To connect to a Bluetooth printer, choose "A Bluetooth printer." The wizard probes any nearby radio waves for a nearby Bluetooth printer. (Make sure your Bluetooth printer's turned on.) This option appears only if Windows XP recognizes your PC's Bluetooth adapter. If you don't see the option, add a Bluetooth adapter (see Section 126.96.36.199) to your PC.
To connect to a network printer, choose "A network printer, or a printer attached to another computer." When you click next, choose "Browse for a printer," and then select your network printer from the list. You may need to double-click Microsoft Windows Network to see the printer.
If the wizard's magic works, Windows XP discovers your newly installed local or nearby Bluetooth printer and installs a driver (or asks you to insert the installation CD so it can grab a driver there). The wizard finishes by offering to print a test page to make sure everything's kosher. Click Yes, especially if it's the first time you've tried printing to the printer, just to make sure the printed page looks okay.
If your printer somehow eludes the wizard's grasp, head for the next step.
Select the port your printer uses to connect to your PC, and then click Next .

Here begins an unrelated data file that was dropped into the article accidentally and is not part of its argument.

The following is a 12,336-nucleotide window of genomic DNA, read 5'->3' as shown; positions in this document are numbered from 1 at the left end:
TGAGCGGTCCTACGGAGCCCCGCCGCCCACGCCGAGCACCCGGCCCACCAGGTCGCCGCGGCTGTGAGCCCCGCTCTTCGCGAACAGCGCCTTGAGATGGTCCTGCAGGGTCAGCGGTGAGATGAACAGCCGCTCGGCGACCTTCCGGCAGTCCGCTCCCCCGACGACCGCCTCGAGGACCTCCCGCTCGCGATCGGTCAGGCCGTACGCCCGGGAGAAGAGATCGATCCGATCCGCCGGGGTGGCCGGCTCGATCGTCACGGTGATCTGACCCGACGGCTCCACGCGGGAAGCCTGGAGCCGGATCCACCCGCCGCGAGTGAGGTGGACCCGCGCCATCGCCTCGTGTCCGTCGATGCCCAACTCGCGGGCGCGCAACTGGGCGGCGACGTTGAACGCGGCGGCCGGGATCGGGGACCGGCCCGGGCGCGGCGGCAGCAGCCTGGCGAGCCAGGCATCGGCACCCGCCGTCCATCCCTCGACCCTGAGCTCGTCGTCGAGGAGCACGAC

Windows XP lists a handful of ports; choose the first one, dubbed "LPT1." On the rare chance you plugged in a serial printer, choose "COM1" instead.
Choose your printer's manufacturer and model, and then choose Next .
Windows lists printer manufacturers from Agfa to Xerox. Choose your printer's manufacturer from the left column, as shown in Figure 4-5, and then select the model from the right. Windows should automatically install the driver. If it doesn't, Windows offers you these two suspender straps:
Have Disk . Have the installation software that came with the printer, or a driver you've downloaded from the Web site? Then insert the floppy or CD into your PC (or browse to the folder containing your downloaded driver), click the Have Disk button, and then let Windows install that driver.
Windows Update . Don't have the software that came with the printer? Click the Windows Update button; now that you told Windows your printer's manufacturer and model, Microsoft may be able to find the right driver online.
Name your printer and select it as the Default Printer, if desired .
Choose a simple name for your printer. For instance, choose "Photo Printer" instead of "EpsonSty" or the awful name Windows XP suggests. An easily identifiable name not only helps any networked PCs find that printer, but lets you easily locate the printer on any software's Print menu.
The Default designation applies to only one of your printers, should you own several. Windows XP automatically routes all printing jobs to that printer, unless you tell it otherwise just before printing.
Figure 4-5. Click your printer's manufacturer from the left column, and the printer's model name from the right column. Or, if you have the printer's installation CD or a newly downloaded driver, click Have Disk, instead. Then browse to the inserted CD or the folder containing the download. Windows displays only names of drivers in the Browse window, making it easy to spot a driver among a sea of file names . Click Next, and Windows installs your printer's driver.